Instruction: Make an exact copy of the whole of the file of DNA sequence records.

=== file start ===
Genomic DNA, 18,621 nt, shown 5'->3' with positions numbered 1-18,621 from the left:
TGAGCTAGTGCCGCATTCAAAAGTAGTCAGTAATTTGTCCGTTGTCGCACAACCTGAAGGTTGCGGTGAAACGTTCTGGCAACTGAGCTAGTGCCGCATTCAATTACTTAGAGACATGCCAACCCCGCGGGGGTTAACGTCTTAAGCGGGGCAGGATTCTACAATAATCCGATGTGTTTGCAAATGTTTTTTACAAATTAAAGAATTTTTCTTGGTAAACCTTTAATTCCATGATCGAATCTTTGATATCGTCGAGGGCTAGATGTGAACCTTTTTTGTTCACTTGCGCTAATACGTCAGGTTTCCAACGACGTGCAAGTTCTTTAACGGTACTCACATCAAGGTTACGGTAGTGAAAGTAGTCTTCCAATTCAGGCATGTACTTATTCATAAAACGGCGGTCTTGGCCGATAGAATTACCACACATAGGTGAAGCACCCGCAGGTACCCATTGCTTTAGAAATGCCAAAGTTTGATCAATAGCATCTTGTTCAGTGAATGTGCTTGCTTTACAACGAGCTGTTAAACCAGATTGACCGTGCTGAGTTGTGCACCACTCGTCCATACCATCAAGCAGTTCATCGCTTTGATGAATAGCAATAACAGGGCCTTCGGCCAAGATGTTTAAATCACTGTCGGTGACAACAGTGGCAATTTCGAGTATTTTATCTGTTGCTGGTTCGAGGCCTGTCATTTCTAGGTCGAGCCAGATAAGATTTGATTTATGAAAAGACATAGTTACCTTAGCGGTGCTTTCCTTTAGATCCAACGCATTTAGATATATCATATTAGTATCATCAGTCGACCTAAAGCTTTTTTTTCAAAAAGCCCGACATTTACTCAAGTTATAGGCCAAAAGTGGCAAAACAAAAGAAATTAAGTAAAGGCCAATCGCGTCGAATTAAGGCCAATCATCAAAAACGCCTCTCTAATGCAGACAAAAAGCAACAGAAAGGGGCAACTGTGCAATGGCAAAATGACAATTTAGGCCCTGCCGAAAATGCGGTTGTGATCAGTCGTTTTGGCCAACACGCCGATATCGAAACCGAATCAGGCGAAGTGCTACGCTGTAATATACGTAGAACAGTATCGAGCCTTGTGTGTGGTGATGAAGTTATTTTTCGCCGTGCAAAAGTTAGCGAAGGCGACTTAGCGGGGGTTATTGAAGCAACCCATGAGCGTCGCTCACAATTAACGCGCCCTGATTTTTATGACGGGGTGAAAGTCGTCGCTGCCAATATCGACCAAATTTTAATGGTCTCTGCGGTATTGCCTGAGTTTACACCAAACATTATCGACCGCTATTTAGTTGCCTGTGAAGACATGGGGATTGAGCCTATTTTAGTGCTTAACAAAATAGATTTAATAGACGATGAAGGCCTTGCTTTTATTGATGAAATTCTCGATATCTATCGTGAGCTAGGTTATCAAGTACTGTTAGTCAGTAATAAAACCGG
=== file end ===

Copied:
Genomic DNA, 18,621 nt, shown 5'->3' with positions numbered 1-18,621 from the left:
TGAGCTAGTGCCGCATTCAAAAGTAGTCAGTAATTTGTCCGTTGTCGCACAACCTGAAGGTTGCGGTGAAACGTTCTGGCAACTGAGCTAGTGCCGCATTCAATTACTTAGAGACATGCCAACCCCGCGGGGGTTAACGTCTTAAGCGGGGCAGGATTCTACAATAATCCGATGTGTTTGCAAATGTTTTTTACAAATTAAAGAATTTTTCTTGGTAAACCTTTAATTCCATGATCGAATCTTTGATATCGTCGAGGGCTAGATGTGAACCTTTTTTGTTCACTTGCGCTAATACGTCAGGTTTCCAACGACGTGCAAGTTCTTTAACGGTACTCACATCAAGGTTACGGTAGTGAAAGTAGTCTTCCAATTCAGGCATGTACTTATTCATAAAACGGCGGTCTTGGCCGATAGAATTACCACACATAGGTGAAGCACCCGCAGGTACCCATTGCTTTAGAAATGCCAAAGTTTGATCAATAGCATCTTGTTCAGTGAATGTGCTTGCTTTACAACGAGCTGTTAAACCAGATTGACCGTGCTGAGTTGTGCACCACTCGTCCATACCATCAAGCAGTTCATCGCTTTGATGAATAGCAATAACAGGGCCTTCGGCCAAGATGTTTAAATCACTGTCGGTGACAACAGTGGCAATTTCGAGTATTTTATCTGTTGCTGGTTCGAGGCCTGTCATTTCTAGGTCGAGCCAGATAAGATTTGATTTATGAAAAGACATAGTTACCTTAGCGGTGCTTTCCTTTAGATCCAACGCATTTAGATATATCATATTAGTATCATCAGTCGACCTAAAGCTTTTTTTTCAAAAAGCCCGACATTTACTCAAGTTATAGGCCAAAAGTGGCAAAACAAAAGAAATTAAGTAAAGGCCAATCGCGTCGAATTAAGGCCAATCATCAAAAACGCCTCTCTAATGCAGACAAAAAGCAACAGAAAGGGGCAACTGTGCAATGGCAAAATGACAATTTAGGCCCTGCCGAAAATGCGGTTGTGATCAGTCGTTTTGGCCAACACGCCGATATCGAAACCGAATCAGGCGAAGTGCTACGCTGTAATATACGTAGAACAGTATCGAGCCTTGTGTGTGGTGATGAAGTTATTTTTCGCCGTGCAAAAGTTAGCGAAGGCGACTTAGCGGGGGTTATTGAAGCAACCCATGAGCGTCGCTCACAATTAACGCGCCCTGATTTTTATGACGGGGTGAAAGTCGTCGCTGCCAATATCGACCAAATTTTAATGGTCTCTGCGGTATTGCCTGAGTTTACACCAAACATTATCGACCGCTATTTAGTTGCCTGTGAAGACATGGGGATTGAGCCTATTTTAGTGCTTAACAAAATAGATTTAATAGACGATGAAGGCCTTGCTTTTATTGATGAAATTCTCGATATCTATCGTGAGCTAGGTTATCAAGTACTGTTAGTCAGTAATAAAACCGG